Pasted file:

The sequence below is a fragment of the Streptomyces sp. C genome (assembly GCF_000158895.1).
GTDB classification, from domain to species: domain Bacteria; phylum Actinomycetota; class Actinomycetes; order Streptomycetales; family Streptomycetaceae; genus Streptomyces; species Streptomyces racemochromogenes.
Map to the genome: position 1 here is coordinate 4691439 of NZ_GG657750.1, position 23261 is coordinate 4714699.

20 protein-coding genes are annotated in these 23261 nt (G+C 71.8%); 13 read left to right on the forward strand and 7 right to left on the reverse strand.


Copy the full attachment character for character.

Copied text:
The sequence below is a fragment of the Streptomyces sp. C genome (assembly GCF_000158895.1).
GTDB classification, from domain to species: domain Bacteria; phylum Actinomycetota; class Actinomycetes; order Streptomycetales; family Streptomycetaceae; genus Streptomyces; species Streptomyces racemochromogenes.
Map to the genome: position 1 here is coordinate 4691439 of NZ_GG657750.1, position 23261 is coordinate 4714699.

20 protein-coding genes are annotated in these 23261 nt (G+C 71.8%); 13 read left to right on the forward strand and 7 right to left on the reverse strand.